There has been a change in the weather. Or, to be more exact, a change in the rules of a weather photography competition - in favour of photographers - following pressure from Amateur Photographer.
Picture: Roger Coulam
There has been a change in the weather. Or, to be more exact, a change in the rules of a weather photography competition – in favour of photographers – following pressure from Amateur Photographer.
Earlier this month, organisers of the Weather Photographer of the Year contest launched a search for images that ‘capture our love of the weather, demonstrate originality and creativity, and chart the ever-changing British climate’.
However, Amateur Photographer magazine challenged organisers, Lloyds TSB Insurance, after noticing that the contest’s stated terms of entry gave them the right to use entries for marketing and publicity purposes.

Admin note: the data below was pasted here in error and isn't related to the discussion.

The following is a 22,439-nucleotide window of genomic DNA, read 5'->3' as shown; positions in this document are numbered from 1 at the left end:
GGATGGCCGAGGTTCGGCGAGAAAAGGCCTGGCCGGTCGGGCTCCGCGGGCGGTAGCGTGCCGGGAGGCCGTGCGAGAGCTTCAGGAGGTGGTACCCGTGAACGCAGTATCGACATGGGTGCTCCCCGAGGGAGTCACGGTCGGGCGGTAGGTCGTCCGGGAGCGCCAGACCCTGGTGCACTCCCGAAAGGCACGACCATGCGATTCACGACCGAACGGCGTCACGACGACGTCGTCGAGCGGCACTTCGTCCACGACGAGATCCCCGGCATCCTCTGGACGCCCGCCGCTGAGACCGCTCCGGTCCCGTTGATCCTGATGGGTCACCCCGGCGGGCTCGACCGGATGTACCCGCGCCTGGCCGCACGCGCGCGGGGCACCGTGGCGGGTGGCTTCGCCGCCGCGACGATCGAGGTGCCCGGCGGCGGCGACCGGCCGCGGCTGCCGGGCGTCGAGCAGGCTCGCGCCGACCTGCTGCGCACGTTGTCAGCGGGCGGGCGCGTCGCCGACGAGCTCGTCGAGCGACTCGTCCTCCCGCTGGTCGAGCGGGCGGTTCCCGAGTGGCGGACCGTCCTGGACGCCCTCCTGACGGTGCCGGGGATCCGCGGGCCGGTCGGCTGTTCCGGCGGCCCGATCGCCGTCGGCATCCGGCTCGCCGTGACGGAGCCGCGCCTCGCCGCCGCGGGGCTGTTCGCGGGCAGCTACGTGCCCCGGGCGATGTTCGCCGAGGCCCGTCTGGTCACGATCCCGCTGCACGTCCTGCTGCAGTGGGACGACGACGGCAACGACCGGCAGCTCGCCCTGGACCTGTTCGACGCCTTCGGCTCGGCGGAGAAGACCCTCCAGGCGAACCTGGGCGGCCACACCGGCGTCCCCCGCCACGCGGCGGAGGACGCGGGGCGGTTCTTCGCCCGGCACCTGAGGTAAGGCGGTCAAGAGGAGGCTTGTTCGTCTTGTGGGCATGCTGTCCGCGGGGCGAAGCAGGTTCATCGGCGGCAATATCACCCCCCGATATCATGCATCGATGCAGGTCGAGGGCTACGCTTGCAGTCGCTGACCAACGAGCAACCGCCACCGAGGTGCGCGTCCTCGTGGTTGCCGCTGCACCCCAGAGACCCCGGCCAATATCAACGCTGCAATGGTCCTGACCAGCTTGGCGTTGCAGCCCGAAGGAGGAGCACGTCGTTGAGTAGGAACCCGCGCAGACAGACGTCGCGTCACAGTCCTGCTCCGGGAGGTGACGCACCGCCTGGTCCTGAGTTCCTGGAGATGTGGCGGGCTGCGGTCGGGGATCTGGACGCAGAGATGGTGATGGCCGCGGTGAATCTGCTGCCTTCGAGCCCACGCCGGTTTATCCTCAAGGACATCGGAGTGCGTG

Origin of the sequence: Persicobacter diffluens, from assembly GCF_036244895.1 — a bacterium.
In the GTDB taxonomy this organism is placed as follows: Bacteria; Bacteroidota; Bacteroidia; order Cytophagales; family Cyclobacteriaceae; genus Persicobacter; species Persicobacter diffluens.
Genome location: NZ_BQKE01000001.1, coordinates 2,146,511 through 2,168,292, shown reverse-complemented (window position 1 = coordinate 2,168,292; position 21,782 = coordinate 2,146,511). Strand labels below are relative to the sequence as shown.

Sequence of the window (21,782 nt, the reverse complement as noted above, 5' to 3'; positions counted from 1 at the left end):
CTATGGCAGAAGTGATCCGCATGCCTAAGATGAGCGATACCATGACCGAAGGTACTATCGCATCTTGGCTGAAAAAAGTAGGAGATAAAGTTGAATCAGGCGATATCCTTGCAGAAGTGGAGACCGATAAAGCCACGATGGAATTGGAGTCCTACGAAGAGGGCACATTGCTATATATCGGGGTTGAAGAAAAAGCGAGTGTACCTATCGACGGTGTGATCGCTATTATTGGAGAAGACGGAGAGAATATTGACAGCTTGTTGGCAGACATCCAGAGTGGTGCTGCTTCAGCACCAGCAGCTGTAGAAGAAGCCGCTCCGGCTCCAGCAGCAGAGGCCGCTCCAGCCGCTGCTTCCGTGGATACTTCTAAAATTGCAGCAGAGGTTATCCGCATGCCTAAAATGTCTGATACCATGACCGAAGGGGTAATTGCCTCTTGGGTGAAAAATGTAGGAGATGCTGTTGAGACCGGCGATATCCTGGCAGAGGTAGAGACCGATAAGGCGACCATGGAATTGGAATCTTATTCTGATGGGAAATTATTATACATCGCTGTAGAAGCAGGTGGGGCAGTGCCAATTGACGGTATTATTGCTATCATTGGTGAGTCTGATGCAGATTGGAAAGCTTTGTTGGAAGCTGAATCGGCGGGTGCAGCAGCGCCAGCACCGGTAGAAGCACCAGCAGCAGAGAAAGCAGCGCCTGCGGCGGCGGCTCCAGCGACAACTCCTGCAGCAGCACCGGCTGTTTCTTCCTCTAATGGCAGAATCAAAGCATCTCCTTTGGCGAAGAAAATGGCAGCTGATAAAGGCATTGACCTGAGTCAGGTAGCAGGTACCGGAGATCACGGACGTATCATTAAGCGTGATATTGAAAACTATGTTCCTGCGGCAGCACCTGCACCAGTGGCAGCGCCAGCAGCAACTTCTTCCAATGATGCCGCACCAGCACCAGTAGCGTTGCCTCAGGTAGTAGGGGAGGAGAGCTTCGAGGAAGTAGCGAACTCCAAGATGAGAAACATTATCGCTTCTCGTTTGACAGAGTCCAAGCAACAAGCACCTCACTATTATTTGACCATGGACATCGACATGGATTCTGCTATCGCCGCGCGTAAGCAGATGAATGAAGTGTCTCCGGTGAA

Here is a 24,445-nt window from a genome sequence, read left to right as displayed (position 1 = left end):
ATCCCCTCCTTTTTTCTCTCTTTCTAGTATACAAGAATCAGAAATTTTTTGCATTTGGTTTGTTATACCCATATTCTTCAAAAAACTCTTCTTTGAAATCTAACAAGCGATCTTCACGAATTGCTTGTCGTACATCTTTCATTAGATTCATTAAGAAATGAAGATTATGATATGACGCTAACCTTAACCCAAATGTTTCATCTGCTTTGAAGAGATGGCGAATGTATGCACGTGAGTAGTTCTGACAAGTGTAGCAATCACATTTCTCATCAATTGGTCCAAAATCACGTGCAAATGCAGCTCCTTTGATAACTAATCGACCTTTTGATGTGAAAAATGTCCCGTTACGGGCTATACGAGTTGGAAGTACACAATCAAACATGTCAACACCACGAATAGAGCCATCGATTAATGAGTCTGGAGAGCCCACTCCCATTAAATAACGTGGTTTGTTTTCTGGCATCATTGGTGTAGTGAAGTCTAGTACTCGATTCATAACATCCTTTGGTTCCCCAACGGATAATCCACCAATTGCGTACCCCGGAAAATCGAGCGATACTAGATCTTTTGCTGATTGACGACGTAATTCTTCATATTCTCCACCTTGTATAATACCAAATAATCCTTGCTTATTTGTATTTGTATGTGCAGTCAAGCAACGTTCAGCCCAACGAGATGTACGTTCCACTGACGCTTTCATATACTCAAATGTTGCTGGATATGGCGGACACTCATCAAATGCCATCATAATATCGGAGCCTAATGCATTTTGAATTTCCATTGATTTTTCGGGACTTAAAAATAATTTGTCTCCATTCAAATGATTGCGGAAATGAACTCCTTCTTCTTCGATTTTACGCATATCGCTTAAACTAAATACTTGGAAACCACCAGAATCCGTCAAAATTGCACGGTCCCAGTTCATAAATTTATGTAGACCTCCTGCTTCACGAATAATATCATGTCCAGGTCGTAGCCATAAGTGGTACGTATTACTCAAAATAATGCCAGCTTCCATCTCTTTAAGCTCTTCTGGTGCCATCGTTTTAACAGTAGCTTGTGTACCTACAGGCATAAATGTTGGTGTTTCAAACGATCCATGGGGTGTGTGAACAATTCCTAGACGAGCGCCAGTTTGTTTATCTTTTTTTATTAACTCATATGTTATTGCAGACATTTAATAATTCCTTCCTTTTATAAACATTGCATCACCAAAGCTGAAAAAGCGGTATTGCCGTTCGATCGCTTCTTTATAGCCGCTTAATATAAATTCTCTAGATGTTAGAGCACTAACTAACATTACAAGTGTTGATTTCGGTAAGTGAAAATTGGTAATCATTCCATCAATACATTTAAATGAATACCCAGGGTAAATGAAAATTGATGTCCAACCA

Although photographers retain their copyright, they were required to agree to grant organisers ‘worldwide, royalty-free perpetual licence to edit, crop, re-size, publish and use each entry in any and all media (including print and online)? ‘.
The rules implied that organisers would be able to use photographers? pictures for purposes that were not linked to the competition.
In a victory for photographers? rights, two weeks later Lloyds TSB Insurance changed its rules to state that entries will only be used to publicise and market this and future ?similar competitions?.
Lloyds TSB Insurance told us: ?We have responded to recent feedback from Amateur Photographer magazine by changing the terms and conditions of our weather photography competition. We hope that these changes will put people?s minds at ease about where the entries might be used. We look forward to helping highlight the extraordinary talent of Britain?s amateur photographers.?